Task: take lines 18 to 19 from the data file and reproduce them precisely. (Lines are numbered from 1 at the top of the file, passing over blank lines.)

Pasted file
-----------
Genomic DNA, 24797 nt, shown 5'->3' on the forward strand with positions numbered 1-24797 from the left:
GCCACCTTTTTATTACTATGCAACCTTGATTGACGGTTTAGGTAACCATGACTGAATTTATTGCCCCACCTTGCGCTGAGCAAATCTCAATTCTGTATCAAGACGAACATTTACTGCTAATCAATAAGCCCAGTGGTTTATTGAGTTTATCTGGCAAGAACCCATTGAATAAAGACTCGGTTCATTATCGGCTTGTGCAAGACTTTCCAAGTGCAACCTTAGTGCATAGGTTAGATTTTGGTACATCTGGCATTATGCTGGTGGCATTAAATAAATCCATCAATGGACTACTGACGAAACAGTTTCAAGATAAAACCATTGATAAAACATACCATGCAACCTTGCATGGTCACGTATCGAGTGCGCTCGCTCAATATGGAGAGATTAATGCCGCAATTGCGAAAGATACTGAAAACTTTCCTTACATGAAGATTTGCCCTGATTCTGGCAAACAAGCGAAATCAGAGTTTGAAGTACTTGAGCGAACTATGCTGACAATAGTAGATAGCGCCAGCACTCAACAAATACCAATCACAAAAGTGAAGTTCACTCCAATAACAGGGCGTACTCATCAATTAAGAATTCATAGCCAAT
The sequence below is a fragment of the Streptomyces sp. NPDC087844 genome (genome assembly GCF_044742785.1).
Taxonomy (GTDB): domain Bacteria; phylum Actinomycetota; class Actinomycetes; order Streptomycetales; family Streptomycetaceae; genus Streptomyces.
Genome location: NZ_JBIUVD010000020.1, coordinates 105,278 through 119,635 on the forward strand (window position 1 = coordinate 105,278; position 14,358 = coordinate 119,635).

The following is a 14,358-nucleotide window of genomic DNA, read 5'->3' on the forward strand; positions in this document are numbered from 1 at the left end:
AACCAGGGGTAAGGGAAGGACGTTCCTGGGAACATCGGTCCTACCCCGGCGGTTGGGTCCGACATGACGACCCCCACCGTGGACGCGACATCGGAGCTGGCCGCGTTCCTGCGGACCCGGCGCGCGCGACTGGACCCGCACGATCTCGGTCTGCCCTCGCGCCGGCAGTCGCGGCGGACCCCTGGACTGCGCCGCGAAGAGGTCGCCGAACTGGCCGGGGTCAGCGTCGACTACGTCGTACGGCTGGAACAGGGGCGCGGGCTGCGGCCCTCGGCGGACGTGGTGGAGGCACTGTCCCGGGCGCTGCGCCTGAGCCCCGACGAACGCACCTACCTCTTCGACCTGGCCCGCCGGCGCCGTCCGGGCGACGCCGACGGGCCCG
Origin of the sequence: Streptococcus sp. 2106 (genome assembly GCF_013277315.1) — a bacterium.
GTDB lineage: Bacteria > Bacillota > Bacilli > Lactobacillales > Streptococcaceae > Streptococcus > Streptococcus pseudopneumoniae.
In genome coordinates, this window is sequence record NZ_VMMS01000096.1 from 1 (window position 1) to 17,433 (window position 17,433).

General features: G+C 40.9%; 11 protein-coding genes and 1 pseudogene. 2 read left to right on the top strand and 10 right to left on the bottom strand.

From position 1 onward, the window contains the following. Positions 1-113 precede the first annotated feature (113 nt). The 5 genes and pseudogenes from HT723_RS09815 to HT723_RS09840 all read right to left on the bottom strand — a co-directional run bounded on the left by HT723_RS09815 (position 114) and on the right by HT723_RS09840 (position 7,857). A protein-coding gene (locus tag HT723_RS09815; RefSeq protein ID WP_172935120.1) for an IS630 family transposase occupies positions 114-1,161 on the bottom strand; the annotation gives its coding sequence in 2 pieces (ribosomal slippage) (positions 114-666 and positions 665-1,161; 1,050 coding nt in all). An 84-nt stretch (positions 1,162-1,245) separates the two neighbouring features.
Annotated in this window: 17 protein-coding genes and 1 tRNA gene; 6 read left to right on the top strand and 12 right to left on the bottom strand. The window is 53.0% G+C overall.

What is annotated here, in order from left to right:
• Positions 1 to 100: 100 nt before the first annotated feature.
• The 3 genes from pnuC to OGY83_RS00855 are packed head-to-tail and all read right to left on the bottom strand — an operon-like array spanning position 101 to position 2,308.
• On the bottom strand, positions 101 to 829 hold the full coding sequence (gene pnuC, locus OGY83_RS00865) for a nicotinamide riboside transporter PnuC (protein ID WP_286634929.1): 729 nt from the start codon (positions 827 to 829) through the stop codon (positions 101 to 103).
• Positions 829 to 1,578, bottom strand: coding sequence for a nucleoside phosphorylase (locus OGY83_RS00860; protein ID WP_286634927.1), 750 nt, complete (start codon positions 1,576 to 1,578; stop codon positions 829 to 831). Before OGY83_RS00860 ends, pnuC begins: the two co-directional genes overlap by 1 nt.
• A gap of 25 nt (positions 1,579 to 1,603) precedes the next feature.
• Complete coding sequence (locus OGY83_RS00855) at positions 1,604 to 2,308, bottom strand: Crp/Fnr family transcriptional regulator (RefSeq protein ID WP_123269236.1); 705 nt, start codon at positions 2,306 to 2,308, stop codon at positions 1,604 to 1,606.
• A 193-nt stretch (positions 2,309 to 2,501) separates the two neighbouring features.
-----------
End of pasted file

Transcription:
• Positions 829 to 1,578, bottom strand: coding sequence for a nucleoside phosphorylase (locus OGY83_RS00860; protein ID WP_286634927.1), 750 nt, complete (start codon positions 1,576 to 1,578; stop codon positions 829 to 831). Before OGY83_RS00860 ends, pnuC begins: the two co-directional genes overlap by 1 nt.
• A gap of 25 nt (positions 1,579 to 1,603) precedes the next feature.